Oh yeah. I remember that one. That was on the news, Neal says. The woman nods and doesn't say anything, so Neal goes back to cleaning. He whips through it in about 10 minutes, like it's spilt milk. In fact, it's exactly like cleaning up a mess at home, except with industrial strength cleansers and equipment. He snaps on some rubber gloves, sprays the whole area with a special enzyme to neutralize the blood and kill any bacteria or viruses, scrubs any tough spots with a little brush, and then wipes everything clean with heavy duty paper towels. It isn't hard. Just depressing.

Neal Smither

Bottom line-- I'm a businessman. I'm an entrepreneur. I want to make money and build my company.

Nancy Updike

Were you like this as a kid?

Neal Smither

Well, I was the kid in school who would buy boxes of Blow Pops and bring them to school and sell them at lunch. I was the kid at school who ran a lunch ticket scam.

Nancy Updike

What was the lunch ticket scam?

Neal Smither

I had a girlfriend in the office, the head office in high school, and she'd kick me down with lunch tickets for a discounted price. And then I'd sell them for an increased price, but it was still lower than what the Mexican kids or whoever could buy them from the school. So I just figured I'd beat the school by $0.20 a ticket. Shit, I bankrolled my whole high school career on Blow Pops and lunch tickets. It was a beautiful thing. I always had money, and I didn't break any laws. Didn't sling dope-- none of that shit. Bought my own car and I bankrolled it with Blow Pops and lunch tickets.

Nancy Updike

Neal's plan is to retire in seven years, at 40, and be rich. But in the meantime, the job is changing him. Seeing so many crime scenes, seeing the way so many people die, he's also seen how they live-- in houses filled with old newspapers, dirty dishes, and too many cats, never cleaning the bathroom.

Neal Smither

I think more than anything now, most people are just dirty motherfuckers. We live like animals, man. You have no idea. I'm a clean freak. My place is spotless. So I was-- when I got into this, I was shocked by the way people live. It's amazing.

I went into a bathroom yesterday at a car wash, right? Guy in there doing his business, and I walk into the thing. And you know, this guy had thrown his garbage on the floor and didn't flush the toilet. Just common-- no common courtesy at all. And he was in a tie and-- a clean-cut, nice-looking guy. Didn't your mom teach you anything, you 40-year-old dirtbag? Are you just a dirtbag? That's dirtbag, straight up. That is a dirtbag.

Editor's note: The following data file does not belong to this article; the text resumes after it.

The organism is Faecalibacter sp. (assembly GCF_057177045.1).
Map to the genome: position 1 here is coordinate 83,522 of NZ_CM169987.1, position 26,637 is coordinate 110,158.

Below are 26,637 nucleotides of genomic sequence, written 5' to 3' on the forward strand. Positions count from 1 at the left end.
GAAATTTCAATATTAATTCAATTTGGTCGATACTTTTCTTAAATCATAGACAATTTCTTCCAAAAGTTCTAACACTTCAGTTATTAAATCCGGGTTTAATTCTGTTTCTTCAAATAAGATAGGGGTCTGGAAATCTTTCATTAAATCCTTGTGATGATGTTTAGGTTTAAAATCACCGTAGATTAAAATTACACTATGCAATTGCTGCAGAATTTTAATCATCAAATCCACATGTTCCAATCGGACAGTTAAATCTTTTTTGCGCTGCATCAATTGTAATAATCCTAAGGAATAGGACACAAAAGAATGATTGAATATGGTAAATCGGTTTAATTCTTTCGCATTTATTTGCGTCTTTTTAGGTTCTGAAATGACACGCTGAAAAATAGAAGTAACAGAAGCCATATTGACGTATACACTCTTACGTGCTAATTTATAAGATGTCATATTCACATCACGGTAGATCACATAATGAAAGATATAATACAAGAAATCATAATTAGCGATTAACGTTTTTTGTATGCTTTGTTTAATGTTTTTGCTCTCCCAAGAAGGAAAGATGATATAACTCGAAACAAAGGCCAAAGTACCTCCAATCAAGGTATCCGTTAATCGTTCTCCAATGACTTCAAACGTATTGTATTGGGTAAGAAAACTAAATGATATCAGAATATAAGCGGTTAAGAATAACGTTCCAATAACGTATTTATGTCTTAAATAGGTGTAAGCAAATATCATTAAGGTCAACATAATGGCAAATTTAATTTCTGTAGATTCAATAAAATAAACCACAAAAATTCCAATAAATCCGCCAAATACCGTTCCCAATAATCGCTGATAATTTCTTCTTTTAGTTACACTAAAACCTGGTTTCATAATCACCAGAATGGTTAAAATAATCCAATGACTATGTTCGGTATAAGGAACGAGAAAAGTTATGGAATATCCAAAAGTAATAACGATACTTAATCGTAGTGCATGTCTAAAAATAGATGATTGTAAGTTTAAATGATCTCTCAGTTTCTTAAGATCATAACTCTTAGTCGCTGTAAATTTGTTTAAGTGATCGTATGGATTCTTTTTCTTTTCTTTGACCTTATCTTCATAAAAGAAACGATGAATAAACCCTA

Nancy Updike

Did you think people were this big dirtbags before this job?

Neal Smither

No, I had no idea. I had no idea. I thought everyone was normal. Believe me. The normal is the dirtbaggedness. Fuck.

Nancy Updike

But now, you see more dirtbaggery everywhere?

Neal Smither

Oh, it's 80/20 dirtbag. You bet. I swear to God.

So now I go home and take a hot shower. Then I'll convert to a bathtub, read my book, and not think abou dirtbags, wait for my girl to get home. Wait for death. Death or my girl-- I love them both. [LAUGHING]

Nancy Updike

Neal's thought a lot about his own death in the last few years, not surprisingly. He says he wants to die slowly, so he can say goodbye to everyone. He doesn't want to be found by a company like his and cleaned up with his family off somewhere wondering what happened. He doesn't even care if it's a painful death, he says, as long as it's slow. Cancer would be fine, he says. He'd take cancer. When was the last time you heard someone say that?

Ira Glass

Nancy Updike is a producer for our program. We heard about Neal Smither from the book, Gig, which is a kind of unofficial sequel/tribute to Studs Terkel's classic book about Americans and their jobs, Working. Neal is still working. He has not retired. He says business is booming.

Act Two: What Police Cannot Do

Ira Glass